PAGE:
• Scott R Whittemore
  • David SK Magnuson

National Institute of Neurological Disorders and Stroke (R01 NS089324)

  • Scott R Whittemore
  • David SK Magnuson

National Institute of Neurological Disorders and Stroke (F31 NS116935)

  • Brandon L Brown

The funders had no role in study design, data collection and interpretation, or the decision to submit the work for publication.

Reviewing Editor

  1. Christopher Cardozo, Icahn School of Medicine at Mount Sinai, United States

Ethics

Animal experimentation: This study was performed in strict accordance with the recommendations in the Guide for the Care and Use of Laboratory Animals of the National Institutes of Health. All of the animals were handled according to approved institutional animal care and use committee (IACUC) protocols (#19644) of the University of Louisville. All surgery was performed under ketamine/xylazine anesthesia supplemented with isoflurane, and every effort was made to minimize suffering.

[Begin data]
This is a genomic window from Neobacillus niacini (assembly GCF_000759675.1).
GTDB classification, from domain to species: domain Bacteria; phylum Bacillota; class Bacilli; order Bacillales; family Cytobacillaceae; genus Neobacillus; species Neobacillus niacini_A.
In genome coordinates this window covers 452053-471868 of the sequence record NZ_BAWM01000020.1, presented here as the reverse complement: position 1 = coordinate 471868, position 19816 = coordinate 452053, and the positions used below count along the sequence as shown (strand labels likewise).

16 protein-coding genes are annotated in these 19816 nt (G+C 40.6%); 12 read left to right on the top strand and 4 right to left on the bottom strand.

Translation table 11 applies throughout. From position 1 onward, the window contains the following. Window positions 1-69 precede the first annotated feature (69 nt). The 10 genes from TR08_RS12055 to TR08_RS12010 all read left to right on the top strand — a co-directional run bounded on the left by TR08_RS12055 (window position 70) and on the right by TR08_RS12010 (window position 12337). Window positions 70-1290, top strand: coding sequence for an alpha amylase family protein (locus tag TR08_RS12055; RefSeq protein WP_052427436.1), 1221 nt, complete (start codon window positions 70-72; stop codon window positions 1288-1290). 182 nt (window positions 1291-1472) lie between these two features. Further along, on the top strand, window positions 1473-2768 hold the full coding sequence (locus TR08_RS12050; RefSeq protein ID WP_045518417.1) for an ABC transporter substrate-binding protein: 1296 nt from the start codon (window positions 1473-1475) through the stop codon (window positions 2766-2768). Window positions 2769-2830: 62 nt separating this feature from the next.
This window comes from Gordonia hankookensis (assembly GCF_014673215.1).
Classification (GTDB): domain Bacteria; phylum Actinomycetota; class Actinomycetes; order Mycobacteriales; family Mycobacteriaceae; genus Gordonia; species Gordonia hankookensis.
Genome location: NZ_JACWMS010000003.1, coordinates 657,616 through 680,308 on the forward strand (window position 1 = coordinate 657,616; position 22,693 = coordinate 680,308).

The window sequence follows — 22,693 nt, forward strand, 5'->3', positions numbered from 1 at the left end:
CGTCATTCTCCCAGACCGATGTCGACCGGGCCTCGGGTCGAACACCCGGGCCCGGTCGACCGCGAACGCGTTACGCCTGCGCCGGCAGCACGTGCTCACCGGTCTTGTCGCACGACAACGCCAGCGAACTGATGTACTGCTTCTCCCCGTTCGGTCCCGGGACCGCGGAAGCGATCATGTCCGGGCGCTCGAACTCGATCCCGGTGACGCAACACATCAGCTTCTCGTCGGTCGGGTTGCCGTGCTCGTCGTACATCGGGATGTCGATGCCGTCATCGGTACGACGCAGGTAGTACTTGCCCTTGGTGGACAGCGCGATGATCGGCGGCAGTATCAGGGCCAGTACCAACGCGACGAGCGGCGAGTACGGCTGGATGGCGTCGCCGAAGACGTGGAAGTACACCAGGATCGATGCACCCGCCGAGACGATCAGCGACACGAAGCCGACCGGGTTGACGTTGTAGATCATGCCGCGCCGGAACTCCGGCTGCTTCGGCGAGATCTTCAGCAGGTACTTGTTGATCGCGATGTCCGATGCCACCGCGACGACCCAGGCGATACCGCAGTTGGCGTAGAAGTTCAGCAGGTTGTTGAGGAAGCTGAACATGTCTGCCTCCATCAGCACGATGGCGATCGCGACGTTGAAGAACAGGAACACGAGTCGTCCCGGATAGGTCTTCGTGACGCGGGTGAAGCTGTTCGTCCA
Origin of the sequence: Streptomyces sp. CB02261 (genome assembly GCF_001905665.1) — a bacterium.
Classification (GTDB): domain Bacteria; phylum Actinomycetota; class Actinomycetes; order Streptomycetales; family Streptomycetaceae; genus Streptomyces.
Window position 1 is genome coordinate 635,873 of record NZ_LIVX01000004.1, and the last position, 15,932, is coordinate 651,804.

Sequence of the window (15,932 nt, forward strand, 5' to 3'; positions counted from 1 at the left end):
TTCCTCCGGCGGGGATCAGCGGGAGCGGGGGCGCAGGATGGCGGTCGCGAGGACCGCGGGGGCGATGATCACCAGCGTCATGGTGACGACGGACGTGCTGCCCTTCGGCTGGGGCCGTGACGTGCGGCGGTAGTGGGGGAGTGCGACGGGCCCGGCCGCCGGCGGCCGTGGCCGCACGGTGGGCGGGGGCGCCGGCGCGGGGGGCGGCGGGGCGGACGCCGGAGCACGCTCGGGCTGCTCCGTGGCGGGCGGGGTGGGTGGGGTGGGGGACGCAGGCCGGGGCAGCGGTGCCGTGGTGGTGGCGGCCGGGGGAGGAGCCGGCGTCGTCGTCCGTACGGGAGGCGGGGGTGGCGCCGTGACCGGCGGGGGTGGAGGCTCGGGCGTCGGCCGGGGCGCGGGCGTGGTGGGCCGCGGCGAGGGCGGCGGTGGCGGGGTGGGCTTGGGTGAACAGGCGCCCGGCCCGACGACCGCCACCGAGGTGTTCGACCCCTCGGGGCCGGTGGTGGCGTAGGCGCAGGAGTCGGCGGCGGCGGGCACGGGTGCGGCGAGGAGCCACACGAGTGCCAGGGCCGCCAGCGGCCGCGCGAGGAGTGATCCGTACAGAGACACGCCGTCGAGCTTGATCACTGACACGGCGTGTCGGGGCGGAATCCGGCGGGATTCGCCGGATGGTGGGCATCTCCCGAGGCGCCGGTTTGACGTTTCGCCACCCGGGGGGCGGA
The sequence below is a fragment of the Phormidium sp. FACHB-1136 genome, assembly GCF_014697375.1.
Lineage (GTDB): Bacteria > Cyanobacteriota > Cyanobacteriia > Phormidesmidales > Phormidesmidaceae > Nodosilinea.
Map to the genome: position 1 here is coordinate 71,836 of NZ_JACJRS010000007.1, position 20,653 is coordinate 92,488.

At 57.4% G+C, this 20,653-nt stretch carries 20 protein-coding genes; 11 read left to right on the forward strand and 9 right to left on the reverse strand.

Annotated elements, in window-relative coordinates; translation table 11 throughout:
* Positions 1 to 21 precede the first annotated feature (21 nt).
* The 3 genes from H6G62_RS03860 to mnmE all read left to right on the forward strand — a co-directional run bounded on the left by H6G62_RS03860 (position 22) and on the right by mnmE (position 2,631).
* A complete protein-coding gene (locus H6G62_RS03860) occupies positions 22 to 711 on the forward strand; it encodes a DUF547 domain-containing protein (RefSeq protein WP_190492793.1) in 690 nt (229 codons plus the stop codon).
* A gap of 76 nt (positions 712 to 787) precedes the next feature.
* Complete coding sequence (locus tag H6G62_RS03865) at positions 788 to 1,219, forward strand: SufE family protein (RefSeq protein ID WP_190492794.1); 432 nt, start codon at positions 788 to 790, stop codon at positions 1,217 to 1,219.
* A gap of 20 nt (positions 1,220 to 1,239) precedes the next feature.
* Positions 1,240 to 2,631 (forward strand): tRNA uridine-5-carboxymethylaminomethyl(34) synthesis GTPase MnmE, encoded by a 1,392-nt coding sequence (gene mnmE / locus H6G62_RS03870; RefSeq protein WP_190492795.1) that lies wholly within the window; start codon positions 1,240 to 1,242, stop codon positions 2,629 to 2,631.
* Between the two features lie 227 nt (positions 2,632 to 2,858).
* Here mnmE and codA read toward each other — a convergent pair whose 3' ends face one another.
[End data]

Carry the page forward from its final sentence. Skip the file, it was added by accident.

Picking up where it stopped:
Version history

  1. Received: August 30, 2022
  2. Preprint posted: September 1, 2022 (view preprint)
  3. Accepted: December 13, 2023
  4. Accepted Manuscript published: December 15, 2023 (version 1)
  5. Version of Record published: January 9, 2024 (version 2)

Copyright

© 2023, Shepard et al.

This article is distributed under the terms of the Creative Commons Attribution License permitting unrestricted use and redistribution provided that the original author and source are credited.

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  1. Courtney T Shepard
  2. Brandon L Brown
  3. Morgan A Van Rijswijck
  4. Rachel M Zalla
  5. Darlene A Burke
  6. Johnny R Morehouse
  7. Amberly S Riegler
  8. Scott R Whittemore
  9. David SK Magnuson
(2023)
Silencing long-descending inter-enlargement propriospinal neurons improves hindlimb stepping after contusive spinal cord injuries
eLife 12:e82944.
https://doi.org/10.7554/eLife.82944

Share this article

https://doi.org/10.7554/eLife.82944